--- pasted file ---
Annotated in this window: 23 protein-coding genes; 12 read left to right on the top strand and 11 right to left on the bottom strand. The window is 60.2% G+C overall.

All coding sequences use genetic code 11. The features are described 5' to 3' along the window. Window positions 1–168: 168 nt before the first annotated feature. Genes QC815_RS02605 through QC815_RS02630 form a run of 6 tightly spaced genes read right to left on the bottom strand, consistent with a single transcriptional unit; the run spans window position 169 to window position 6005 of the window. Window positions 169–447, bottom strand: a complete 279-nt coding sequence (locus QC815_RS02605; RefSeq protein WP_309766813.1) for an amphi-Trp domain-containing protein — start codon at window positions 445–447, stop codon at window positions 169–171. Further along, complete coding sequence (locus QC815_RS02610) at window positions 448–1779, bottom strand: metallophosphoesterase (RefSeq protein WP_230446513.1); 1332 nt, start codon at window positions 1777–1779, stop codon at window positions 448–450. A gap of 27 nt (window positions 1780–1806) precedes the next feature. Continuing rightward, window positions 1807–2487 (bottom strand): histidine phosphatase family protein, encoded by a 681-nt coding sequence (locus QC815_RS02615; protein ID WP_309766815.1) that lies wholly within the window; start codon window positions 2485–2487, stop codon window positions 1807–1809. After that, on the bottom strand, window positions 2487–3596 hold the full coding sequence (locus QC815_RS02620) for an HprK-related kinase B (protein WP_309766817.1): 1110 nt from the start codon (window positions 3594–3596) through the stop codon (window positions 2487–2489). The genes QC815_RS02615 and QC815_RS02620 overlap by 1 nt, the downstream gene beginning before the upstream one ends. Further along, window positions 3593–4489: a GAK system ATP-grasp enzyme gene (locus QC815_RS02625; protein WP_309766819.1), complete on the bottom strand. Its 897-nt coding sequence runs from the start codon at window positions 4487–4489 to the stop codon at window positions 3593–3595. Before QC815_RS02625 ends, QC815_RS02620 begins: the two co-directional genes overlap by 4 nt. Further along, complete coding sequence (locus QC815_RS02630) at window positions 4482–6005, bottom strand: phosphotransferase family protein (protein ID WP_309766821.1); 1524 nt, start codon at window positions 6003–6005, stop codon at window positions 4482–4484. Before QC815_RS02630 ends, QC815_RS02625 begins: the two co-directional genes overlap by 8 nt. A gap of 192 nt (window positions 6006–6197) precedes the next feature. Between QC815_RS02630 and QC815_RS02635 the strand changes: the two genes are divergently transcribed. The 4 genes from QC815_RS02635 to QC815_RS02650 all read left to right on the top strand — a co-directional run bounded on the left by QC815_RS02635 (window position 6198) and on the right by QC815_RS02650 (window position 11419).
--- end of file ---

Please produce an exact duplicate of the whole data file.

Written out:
Annotated in this window: 23 protein-coding genes; 12 read left to right on the top strand and 11 right to left on the bottom strand. The window is 60.2% G+C overall.

All coding sequences use genetic code 11. The features are described 5' to 3' along the window. Window positions 1–168: 168 nt before the first annotated feature. Genes QC815_RS02605 through QC815_RS02630 form a run of 6 tightly spaced genes read right to left on the bottom strand, consistent with a single transcriptional unit; the run spans window position 169 to window position 6005 of the window. Window positions 169–447, bottom strand: a complete 279-nt coding sequence (locus QC815_RS02605; RefSeq protein WP_309766813.1) for an amphi-Trp domain-containing protein — start codon at window positions 445–447, stop codon at window positions 169–171. Further along, complete coding sequence (locus QC815_RS02610) at window positions 448–1779, bottom strand: metallophosphoesterase (RefSeq protein WP_230446513.1); 1332 nt, start codon at window positions 1777–1779, stop codon at window positions 448–450. A gap of 27 nt (window positions 1780–1806) precedes the next feature. Continuing rightward, window positions 1807–2487 (bottom strand): histidine phosphatase family protein, encoded by a 681-nt coding sequence (locus QC815_RS02615; protein ID WP_309766815.1) that lies wholly within the window; start codon window positions 2485–2487, stop codon window positions 1807–1809. After that, on the bottom strand, window positions 2487–3596 hold the full coding sequence (locus QC815_RS02620) for an HprK-related kinase B (protein WP_309766817.1): 1110 nt from the start codon (window positions 3594–3596) through the stop codon (window positions 2487–2489). The genes QC815_RS02615 and QC815_RS02620 overlap by 1 nt, the downstream gene beginning before the upstream one ends. Further along, window positions 3593–4489: a GAK system ATP-grasp enzyme gene (locus QC815_RS02625; protein WP_309766819.1), complete on the bottom strand. Its 897-nt coding sequence runs from the start codon at window positions 4487–4489 to the stop codon at window positions 3593–3595. Before QC815_RS02625 ends, QC815_RS02620 begins: the two co-directional genes overlap by 4 nt. Further along, complete coding sequence (locus QC815_RS02630) at window positions 4482–6005, bottom strand: phosphotransferase family protein (protein ID WP_309766821.1); 1524 nt, start codon at window positions 6003–6005, stop codon at window positions 4482–4484. Before QC815_RS02630 ends, QC815_RS02625 begins: the two co-directional genes overlap by 8 nt. A gap of 192 nt (window positions 6006–6197) precedes the next feature. Between QC815_RS02630 and QC815_RS02635 the strand changes: the two genes are divergently transcribed. The 4 genes from QC815_RS02635 to QC815_RS02650 all read left to right on the top strand — a co-directional run bounded on the left by QC815_RS02635 (window position 6198) and on the right by QC815_RS02650 (window position 11419).